Time as a seafarer: 11 years (messgirl 3 years, school/engine cadet 4 years, engineer 4 years)
Path into the industry: Started as a messgirl on a RORO-vessel, I didn't need any training for that. I really liked working at sea and have always liked being with my dad in the garage at home as well so I decided to combine the two parts and become a marine engineer, for that I studied four years at the university and got a Bachelor of Science in Marine Engineering which gives you all training and certificates needed for being a junior engineer up to Chief Engineer. All you need to advance after the graduation is sea time.
Best thing about being a seafarer: The vacation you get on a rotational contract and that you are able to travel the world while getting paid!
Most challenging part of working at sea: Being away from home and your loved ones, not always with the possibility to even talk to them.
Favourite memory from a voyage: Too many to choose from, on each vessel you get a 'new family' that you experience different things with but one favourite is when we sailed in the north sea and I did a 10-day yoga challenge together with the Chief Officer onboard. It was the first time he tried yoga and that together with some rough sea made a lot of people laugh! Haha. Or the time we had 25 alpacas onboard, they are such hilarious and adorable animals!
Top tip for women wanting to work at sea: Do it! You have exactly the same rights and possibilities as a man. Don't let old rumours scare you, yes the industry is still dominated by men but I have always been happily welcomed onboard and most guys actually believes that a woman’s presence onboard makes the crew behave and look nicer.
Sarah – Senior Third Officer, UK
Ship type: I work on a cruise ship called Boudicca.
Type of work: We are single watchkeeping onboard so I am in charge of a navigational watch on my own with one lookout. On top of this, when we’re not on the bridge, we are also responsible for either all FFE or LSA equipment onboard and their respective inspections and maintenance.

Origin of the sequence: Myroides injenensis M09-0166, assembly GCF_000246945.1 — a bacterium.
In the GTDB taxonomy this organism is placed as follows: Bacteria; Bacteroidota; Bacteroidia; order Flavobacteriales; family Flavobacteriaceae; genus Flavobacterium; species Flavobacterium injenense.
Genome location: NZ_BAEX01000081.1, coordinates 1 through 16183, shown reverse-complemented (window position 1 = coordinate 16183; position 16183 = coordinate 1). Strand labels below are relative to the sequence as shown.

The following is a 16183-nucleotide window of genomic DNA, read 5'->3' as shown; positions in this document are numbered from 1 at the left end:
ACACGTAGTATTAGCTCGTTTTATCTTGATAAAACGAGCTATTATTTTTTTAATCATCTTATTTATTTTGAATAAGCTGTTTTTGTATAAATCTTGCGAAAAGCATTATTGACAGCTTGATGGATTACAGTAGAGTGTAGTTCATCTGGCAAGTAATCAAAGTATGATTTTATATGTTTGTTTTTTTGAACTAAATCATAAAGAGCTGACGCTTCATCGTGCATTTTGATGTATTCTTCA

Time as a seafarer: I’ve been a qualified officer for just over a year.
Path into the industry: I studied a BSc degree in Navigation and Maritime Science at the University of Plymouth and then spent a year on my sponsoring company’s ships.
Best thing about being a seafarer: That’s a tricky one, probably all the amazing places we get to visit.
Most challenging part of working at sea: Being away from home and family for long periods of time.
Favourite memory from a voyage: New Year’s Eve in Sydney during our Grand Voyage.
Top tip for women wanting to work at sea: Don’t let any negatives get to you, use them to build and become the best person you can be!
Leila - Chef, UK
Ship type: Yachts
Type of work: Provisioning, menu planning, cooking, stock rotation, galley cleanliness
Time as a seafarer: I started working as a seafarer in 2016
Path into the industry: STCW ENG1 and my Ship's Cook Certificate
Best thing about being a seafarer: Discovering new horizons, flavours, cultures and people from around the world as part of my job.
Most challenging part of working at sea: Being away from your support network after a difficult day at work can be challenging.
Favourite memory from a voyage: Seeing any type of sealife in their natural habitat makes me so happy. The day I saw sea turtles in real life was unforgettable.
Top tip for women wanting to work at sea: Top tip for other women wanting to work at sea is to:
Develop a thick skin and don’t take things too personally as working and living with your co-workers is very different to seeing them at the office during 9-5 hours and then being able to escape back home at the end of the day.
Learn to be compassionately assertive, by standing up for yourself and others while still being respectful and professional.
Just go for it! It can be extremely challenging at times but growth happens outside of your comfort zone.